Stop The Moral Outrage Over A Sponsorship Deal
Today Manchester City announced a sponsorship deal for their stadium that means it will be named after the airline Etihad, in a deal worth up to £300m over ten years, which includes sponsorship of the area around the stadium and various other interests.
I’ve yet to encounter a City fan who was remotely concerned at this news – far from it, as it was greeted as a two-fingered salute to Michel Platini and his financial fair play rules. It was common knowledge anyway – news of this deal has been rumoured for many months now, it was always going to happen as part of the sheikhs’ second phase of being economically self-sufficient.
Elsewhere though, there was outrage. Waving the placards most vigorously of all was the ever-entertaining Ollie Holt of the Mirror. He was depressed, distraught, devastated even at the news. Here are some of his thoughts on Twitter:
There are many ways in which the current owners of Manchester City have shown class. Renaming the stadium after a sponsor isn’t one of them.
I know part of the answer is FFP but if City have got so much cash, why do they have to sell a piece of their soul for stadium naming rights?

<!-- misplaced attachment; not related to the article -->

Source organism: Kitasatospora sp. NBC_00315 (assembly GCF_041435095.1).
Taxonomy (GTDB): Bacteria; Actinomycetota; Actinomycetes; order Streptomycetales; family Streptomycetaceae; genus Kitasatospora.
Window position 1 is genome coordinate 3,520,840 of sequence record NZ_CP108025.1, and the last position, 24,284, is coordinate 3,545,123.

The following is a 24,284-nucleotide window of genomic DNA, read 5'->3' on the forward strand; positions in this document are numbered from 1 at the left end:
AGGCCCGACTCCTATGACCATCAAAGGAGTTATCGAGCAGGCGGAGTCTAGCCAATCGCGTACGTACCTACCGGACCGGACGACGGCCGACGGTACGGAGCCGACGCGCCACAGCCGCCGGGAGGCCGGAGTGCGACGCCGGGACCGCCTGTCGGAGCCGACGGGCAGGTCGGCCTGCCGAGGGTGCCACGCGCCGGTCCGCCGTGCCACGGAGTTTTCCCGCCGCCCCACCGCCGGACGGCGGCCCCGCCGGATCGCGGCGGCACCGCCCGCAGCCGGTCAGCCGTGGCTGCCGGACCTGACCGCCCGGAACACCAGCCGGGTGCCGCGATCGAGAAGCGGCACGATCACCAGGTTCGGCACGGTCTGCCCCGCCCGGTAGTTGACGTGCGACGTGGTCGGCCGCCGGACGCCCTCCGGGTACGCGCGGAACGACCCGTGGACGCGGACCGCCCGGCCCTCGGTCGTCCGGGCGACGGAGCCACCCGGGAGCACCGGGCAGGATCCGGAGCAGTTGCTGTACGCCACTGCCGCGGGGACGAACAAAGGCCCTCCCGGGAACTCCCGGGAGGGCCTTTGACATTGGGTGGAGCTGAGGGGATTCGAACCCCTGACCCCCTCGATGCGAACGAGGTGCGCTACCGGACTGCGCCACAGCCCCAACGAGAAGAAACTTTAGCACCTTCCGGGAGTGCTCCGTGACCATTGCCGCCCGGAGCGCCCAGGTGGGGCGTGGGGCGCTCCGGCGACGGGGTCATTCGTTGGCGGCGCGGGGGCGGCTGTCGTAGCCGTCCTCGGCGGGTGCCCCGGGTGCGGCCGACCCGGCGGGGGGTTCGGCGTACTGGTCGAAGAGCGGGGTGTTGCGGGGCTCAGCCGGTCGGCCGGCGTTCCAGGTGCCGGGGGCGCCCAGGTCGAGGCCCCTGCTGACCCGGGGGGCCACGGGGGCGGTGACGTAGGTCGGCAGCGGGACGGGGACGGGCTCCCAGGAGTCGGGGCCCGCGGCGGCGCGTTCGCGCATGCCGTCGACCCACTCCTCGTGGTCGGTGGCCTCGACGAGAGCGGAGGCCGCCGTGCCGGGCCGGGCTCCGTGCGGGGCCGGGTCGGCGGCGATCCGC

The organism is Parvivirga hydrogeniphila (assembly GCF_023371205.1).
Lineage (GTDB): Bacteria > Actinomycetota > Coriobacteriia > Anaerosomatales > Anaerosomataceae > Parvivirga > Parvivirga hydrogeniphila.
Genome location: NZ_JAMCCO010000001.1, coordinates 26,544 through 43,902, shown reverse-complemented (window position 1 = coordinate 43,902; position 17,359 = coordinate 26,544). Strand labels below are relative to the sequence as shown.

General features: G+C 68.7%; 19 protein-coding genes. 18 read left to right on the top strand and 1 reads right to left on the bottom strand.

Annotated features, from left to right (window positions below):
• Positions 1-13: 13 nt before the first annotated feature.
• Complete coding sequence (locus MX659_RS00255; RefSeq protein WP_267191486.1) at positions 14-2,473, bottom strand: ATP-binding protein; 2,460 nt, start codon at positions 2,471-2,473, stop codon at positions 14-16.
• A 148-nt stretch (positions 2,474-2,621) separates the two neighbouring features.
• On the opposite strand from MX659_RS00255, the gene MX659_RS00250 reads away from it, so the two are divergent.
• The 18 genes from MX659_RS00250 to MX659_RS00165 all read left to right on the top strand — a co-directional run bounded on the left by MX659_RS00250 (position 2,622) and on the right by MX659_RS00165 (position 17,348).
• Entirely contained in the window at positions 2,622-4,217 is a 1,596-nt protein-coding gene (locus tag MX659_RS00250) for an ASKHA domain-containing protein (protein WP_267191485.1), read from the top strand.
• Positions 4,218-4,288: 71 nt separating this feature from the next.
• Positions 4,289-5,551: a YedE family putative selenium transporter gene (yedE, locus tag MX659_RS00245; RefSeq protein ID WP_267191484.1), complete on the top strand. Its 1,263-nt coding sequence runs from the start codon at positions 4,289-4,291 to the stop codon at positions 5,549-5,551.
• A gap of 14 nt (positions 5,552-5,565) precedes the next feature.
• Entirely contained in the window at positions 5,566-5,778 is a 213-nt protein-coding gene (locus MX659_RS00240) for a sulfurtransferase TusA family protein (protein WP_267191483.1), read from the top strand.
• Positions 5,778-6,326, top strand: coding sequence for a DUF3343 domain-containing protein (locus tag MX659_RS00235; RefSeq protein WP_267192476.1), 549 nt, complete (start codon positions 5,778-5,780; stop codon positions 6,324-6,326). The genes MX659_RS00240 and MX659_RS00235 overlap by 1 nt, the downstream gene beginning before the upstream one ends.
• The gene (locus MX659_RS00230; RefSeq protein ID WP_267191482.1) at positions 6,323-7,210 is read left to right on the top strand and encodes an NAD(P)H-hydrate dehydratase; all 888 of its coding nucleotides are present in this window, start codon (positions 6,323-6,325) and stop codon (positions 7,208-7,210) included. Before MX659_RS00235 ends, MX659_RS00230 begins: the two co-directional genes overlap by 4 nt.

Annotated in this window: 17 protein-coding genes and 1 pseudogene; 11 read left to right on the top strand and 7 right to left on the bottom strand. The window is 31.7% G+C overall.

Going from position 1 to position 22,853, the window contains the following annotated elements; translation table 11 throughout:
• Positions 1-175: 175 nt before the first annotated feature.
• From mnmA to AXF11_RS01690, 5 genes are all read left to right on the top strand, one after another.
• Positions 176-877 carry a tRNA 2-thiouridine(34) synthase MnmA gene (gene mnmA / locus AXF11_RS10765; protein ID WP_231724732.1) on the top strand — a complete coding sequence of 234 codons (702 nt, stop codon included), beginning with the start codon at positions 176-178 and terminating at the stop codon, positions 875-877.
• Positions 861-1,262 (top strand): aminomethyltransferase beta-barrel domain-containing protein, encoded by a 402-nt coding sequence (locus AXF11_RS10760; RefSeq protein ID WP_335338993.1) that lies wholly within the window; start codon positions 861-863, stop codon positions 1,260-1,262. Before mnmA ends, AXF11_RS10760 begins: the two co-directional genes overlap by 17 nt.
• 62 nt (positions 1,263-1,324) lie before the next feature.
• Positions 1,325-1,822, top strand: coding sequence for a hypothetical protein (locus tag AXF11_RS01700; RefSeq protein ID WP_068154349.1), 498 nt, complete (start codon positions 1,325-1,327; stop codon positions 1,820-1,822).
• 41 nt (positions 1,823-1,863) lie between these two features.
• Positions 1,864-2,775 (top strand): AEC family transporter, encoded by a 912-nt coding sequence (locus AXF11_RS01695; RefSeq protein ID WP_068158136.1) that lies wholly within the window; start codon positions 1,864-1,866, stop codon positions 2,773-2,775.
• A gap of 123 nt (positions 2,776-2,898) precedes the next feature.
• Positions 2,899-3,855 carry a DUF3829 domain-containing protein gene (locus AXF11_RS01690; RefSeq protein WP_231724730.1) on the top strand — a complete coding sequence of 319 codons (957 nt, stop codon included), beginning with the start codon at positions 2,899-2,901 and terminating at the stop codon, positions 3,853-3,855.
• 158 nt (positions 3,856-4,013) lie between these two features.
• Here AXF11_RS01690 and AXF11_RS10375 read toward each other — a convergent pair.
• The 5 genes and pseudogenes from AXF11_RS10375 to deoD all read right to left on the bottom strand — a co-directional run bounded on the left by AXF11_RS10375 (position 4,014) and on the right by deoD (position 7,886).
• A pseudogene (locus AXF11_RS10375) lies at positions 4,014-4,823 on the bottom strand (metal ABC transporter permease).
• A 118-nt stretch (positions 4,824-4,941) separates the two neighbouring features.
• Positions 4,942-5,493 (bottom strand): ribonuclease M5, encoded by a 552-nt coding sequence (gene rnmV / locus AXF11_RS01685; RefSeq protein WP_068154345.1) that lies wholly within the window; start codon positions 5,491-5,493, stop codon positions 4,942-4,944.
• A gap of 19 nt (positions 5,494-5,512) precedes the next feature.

Many City fans saying they don’t care about stadium renaming because new stadium never had an identity anyway. Sad comment on the game.
Is it acceptable then to change name of team too? Presumably all in favour of Etihad Stadium would be fine with Etihad City as name of team.
Now if Maine Road had been re-named, I’d be rather more upset, as would a lot of City fans. But it hasn’t. What is being re-named is an eight year old stadium that didn’t have a set name anyway. How often have you heard a City fan refer to the City of Manchester Stadium? Some called it COMS, some called it Eastlands, some, like when getting a taxi to the ground, just call it “the city ground please mate”. Fans call their ground various names all the time, and will continue to call their ground what they want, sponsor or no sponsor.
In fact someone argued online of the loss of heritage in changing from Eastlands to the Etihad Stadium, the irony completely lost on him that Eastlands is not, and has never been the name of the ground – but it goes to show this deal changes nothing – fans and journalists alike have been happy to spend the last eight years calling the ground by a made-up name.
So I can see how in theory a re-name could be seen as sacrilege and offensive. One journalist commented that he would be disgusted if Celtic Park was re-named. But this is different, clearly. How can everyone not see this? This is not Celtic Park, this is not Wembley, Villa Park or Anfield. If it had happened eight years earlier no one would have batted an eyelid.
It was acceptable for Arsenal to move into a sponsored stadium without having to defend themselves, and Wigan and Bolton. It’s fine for Bayern Munich to do the same. Why the outrage now?
Inevitably the old misconception that Etihad actually translates to mean United was once more dug up out of the woodwork. It doesn’t, and I couldn’t care less if it did anyway, but if that’s all people have got to attack City with, then the outlook is definitely rosy.